In order to dig into current grain trends and some technical wisdom, we reached out to Lin Carson, Ph.D., founder and CEO, BAKERpedia. She is the former director of technical services for Dave’s Killer Bread and R&D manager for Wendy’s International. She also served for several years as a member of the American Society of Baking Board of Directors.


Douglas J. Peckenpaugh: What led you to create BAKERpedia?

Lin Carson: When I was tasked with setting up technical service departments for leading bakery brands a few years ago, I discovered that surprisingly, there was a lack of easily available technical information where baking professionals could refer to and get answers quickly. This drove me to find out more and a few years later, BAKERpedia was born.


DJP: Did your previous professional experiences—at Dave’s Killer Bread and Wendy’s, and running a bakery-café—factor into your decision to focus on BAKERpedia?

LC: Absolutely. These were a necessary part of the journey that led me here. It was experience that motivated me to find answers and a lifelong passion for baking that led to the creation of BAKERpedia.


DJP: What are some of the resources that you offer to the professional baking community via BAKERpedia?

LC: BAKERpedia is an online resource that offers,firstly, free access to credible technical baking science information on ingredients and key processes. You’ll find that all informationis broken down into straightforward answers that avoid unnecessary jargon.

The Academy—a collaboration between industry partners and BAKERpedia—was launched this year offering affordable and comprehensive hands-on, one-day technical classes that are focused on enhancing the skills of any baking professional.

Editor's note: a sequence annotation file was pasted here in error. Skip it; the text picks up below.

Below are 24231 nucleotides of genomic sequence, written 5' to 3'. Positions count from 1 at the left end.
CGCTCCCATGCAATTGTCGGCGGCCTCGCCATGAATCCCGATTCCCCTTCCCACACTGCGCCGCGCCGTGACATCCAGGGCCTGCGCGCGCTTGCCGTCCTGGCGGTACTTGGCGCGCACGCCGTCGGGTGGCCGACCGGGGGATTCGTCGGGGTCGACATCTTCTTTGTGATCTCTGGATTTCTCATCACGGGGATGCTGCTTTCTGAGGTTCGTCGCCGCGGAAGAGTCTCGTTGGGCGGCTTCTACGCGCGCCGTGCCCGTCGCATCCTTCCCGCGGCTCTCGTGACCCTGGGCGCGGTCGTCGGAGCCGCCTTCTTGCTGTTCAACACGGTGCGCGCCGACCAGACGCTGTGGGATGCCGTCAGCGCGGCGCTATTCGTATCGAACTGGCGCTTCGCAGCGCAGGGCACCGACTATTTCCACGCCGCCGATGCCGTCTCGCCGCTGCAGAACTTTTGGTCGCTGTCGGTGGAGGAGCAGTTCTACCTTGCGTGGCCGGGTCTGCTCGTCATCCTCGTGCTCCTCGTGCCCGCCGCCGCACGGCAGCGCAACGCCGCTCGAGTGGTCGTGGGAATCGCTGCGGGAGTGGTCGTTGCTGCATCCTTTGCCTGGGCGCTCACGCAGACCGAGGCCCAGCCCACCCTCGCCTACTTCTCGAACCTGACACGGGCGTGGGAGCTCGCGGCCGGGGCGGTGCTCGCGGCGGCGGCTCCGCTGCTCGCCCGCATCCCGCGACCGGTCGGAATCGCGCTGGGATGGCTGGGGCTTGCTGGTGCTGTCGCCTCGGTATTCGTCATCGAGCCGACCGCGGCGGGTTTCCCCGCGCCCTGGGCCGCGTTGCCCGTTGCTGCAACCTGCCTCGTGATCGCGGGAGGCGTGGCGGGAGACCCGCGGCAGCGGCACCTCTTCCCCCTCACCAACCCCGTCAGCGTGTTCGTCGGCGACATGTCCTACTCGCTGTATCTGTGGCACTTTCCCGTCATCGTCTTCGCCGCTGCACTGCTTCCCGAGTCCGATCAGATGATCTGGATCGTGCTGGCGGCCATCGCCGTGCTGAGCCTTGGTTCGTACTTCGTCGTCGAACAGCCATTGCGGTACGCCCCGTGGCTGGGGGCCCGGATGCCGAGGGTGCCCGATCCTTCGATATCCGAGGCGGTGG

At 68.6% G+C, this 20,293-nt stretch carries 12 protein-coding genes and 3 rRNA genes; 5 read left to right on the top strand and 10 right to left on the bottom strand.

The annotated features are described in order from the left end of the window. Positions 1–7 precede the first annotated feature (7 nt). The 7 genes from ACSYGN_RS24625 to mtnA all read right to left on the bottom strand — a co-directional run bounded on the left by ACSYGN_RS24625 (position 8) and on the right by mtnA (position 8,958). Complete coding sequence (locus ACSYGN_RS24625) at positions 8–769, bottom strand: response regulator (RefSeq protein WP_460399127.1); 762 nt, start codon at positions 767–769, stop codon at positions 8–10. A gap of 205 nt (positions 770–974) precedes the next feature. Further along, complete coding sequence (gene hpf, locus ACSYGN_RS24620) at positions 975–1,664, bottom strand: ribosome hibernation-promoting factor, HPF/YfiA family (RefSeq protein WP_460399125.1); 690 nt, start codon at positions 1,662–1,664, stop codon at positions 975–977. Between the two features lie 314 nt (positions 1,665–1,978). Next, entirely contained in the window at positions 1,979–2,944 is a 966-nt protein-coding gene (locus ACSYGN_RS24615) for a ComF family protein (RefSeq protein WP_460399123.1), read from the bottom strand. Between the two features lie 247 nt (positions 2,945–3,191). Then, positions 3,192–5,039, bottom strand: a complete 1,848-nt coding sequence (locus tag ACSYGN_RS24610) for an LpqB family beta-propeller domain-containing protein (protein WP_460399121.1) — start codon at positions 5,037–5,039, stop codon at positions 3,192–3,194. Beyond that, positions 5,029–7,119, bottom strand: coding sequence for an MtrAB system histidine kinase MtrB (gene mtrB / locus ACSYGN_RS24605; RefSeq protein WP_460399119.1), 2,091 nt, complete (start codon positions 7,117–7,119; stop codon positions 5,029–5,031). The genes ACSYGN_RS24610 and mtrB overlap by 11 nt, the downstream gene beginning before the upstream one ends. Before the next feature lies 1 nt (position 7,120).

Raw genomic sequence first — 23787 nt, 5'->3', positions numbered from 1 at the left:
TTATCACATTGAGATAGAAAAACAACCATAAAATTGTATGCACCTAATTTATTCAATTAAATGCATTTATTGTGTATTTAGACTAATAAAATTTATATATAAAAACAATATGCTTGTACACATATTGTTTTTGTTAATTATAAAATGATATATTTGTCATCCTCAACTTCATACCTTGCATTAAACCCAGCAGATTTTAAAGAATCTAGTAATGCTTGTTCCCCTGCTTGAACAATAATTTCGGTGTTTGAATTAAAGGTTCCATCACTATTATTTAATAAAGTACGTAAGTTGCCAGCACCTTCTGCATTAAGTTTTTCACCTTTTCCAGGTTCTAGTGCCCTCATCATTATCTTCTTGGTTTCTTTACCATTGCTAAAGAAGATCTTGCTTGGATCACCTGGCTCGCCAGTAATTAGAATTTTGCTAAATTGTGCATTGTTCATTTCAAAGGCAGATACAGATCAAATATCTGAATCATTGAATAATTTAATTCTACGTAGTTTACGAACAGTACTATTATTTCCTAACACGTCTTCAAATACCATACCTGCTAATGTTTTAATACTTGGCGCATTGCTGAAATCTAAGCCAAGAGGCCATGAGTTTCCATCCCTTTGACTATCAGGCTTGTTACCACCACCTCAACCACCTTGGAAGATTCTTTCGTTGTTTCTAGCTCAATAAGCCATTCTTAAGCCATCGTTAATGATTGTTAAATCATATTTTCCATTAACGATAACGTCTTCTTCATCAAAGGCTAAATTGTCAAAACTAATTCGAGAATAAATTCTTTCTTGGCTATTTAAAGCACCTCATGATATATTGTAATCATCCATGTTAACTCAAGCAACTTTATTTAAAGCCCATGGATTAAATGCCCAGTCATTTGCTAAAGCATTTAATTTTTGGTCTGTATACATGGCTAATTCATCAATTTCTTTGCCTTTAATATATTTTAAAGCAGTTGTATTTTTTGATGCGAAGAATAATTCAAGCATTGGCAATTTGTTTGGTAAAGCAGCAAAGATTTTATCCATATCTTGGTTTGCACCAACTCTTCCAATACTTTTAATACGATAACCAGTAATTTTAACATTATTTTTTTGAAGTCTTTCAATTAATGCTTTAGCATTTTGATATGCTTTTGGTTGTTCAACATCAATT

We now have a Technical Services Team who can help with equipment issues and provide quick turnarounds for R&D and quality needs.


DJP: Do you feel like there is a shortage of easily available technical resources for the bakery industry?

LC: Yes. There is definitely a lack of information sharing and regular updates on technology trends in the baking industry. This is the gap that we hope to fill, and we also hope to change mindsets about knowledge share in the industry.

With BAKERpedia, it’s all about getting you all the knowledge and information you need so you can focus on the business of baking and business growth. Ultimately, our mission is to strengthen the baking ecosystem and encourage the baking industry to share knowledge, taking baking to the next level, encouraging ideas to thrive and improving food production worldwide.


DJP: What are some of the technical challenges in gluten-free?

LC: Wheat flour contains 10–14 percent protein. Of these proteins, about 80 percent of them are gluten proteins, which provide the strength and viscosity for the baked product. When you remove all or part of the wheat flour, the function of these important gluten proteins are removed, as well. Non-wheat grain replacement will result in dough with a weak structure that would not hold in the gas produced by yeast or the chemical leavening system. This results in products that are low in volume with a dense crumb grain. Replacing gluten means finding ingredient solutions that cover: 1) Strength—this is done with any other proteins like egg and whey; and 2) Viscosity—this is accomplished by gums or pre-gel starches.


DJP: Which underused grains do you see as holding the best potential for use in new baked goods?